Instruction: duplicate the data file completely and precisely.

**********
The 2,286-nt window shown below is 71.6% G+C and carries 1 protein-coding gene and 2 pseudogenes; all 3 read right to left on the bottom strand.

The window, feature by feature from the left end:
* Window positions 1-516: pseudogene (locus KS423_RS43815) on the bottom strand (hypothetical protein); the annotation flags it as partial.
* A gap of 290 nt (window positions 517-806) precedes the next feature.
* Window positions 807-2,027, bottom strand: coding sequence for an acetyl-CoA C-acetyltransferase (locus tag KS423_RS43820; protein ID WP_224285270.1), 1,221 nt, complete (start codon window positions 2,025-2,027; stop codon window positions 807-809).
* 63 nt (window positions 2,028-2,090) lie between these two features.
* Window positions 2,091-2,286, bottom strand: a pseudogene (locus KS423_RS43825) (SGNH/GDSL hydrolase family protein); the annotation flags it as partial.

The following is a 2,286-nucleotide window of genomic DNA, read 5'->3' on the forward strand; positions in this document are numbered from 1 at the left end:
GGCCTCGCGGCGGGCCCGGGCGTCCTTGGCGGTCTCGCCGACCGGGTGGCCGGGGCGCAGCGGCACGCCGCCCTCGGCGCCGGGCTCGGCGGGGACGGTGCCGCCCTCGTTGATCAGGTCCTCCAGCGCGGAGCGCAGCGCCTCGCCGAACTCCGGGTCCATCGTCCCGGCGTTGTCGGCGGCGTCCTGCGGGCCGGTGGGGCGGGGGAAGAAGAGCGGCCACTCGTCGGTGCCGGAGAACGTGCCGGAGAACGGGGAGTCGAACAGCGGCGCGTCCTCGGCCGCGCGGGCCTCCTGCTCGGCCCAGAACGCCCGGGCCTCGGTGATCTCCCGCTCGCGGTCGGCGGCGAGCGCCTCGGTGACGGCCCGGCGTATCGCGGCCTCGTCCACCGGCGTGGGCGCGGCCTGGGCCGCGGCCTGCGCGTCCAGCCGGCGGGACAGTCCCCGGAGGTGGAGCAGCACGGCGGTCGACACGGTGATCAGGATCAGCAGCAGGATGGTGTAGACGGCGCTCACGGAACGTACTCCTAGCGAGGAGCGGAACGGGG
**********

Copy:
The 2,286-nt window shown below is 71.6% G+C and carries 1 protein-coding gene and 2 pseudogenes; all 3 read right to left on the bottom strand.

The window, feature by feature from the left end:
* Window positions 1-516: pseudogene (locus KS423_RS43815) on the bottom strand (hypothetical protein); the annotation flags it as partial.
* A gap of 290 nt (window positions 517-806) precedes the next feature.
* Window positions 807-2,027, bottom strand: coding sequence for an acetyl-CoA C-acetyltransferase (locus tag KS423_RS43820; protein ID WP_224285270.1), 1,221 nt, complete (start codon window positions 2,025-2,027; stop codon window positions 807-809).
* 63 nt (window positions 2,028-2,090) lie between these two features.
* Window positions 2,091-2,286, bottom strand: a pseudogene (locus KS423_RS43825) (SGNH/GDSL hydrolase family protein); the annotation flags it as partial.

The following is a 2,286-nucleotide window of genomic DNA, read 5'->3' on the forward strand; positions in this document are numbered from 1 at the left end:
GGCCTCGCGGCGGGCCCGGGCGTCCTTGGCGGTCTCGCCGACCGGGTGGCCGGGGCGCAGCGGCACGCCGCCCTCGGCGCCGGGCTCGGCGGGGACGGTGCCGCCCTCGTTGATCAGGTCCTCCAGCGCGGAGCGCAGCGCCTCGCCGAACTCCGGGTCCATCGTCCCGGCGTTGTCGGCGGCGTCCTGCGGGCCGGTGGGGCGGGGGAAGAAGAGCGGCCACTCGTCGGTGCCGGAGAACGTGCCGGAGAACGGGGAGTCGAACAGCGGCGCGTCCTCGGCCGCGCGGGCCTCCTGCTCGGCCCAGAACGCCCGGGCCTCGGTGATCTCCCGCTCGCGGTCGGCGGCGAGCGCCTCGGTGACGGCCCGGCGTATCGCGGCCTCGTCCACCGGCGTGGGCGCGGCCTGGGCCGCGGCCTGCGCGTCCAGCCGGCGGGACAGTCCCCGGAGGTGGAGCAGCACGGCGGTCGACACGGTGATCAGGATCAGCAGCAGGATGGTGTAGACGGCGCTCACGGAACGTACTCCTAGCGAGGAGCGGAACGGGG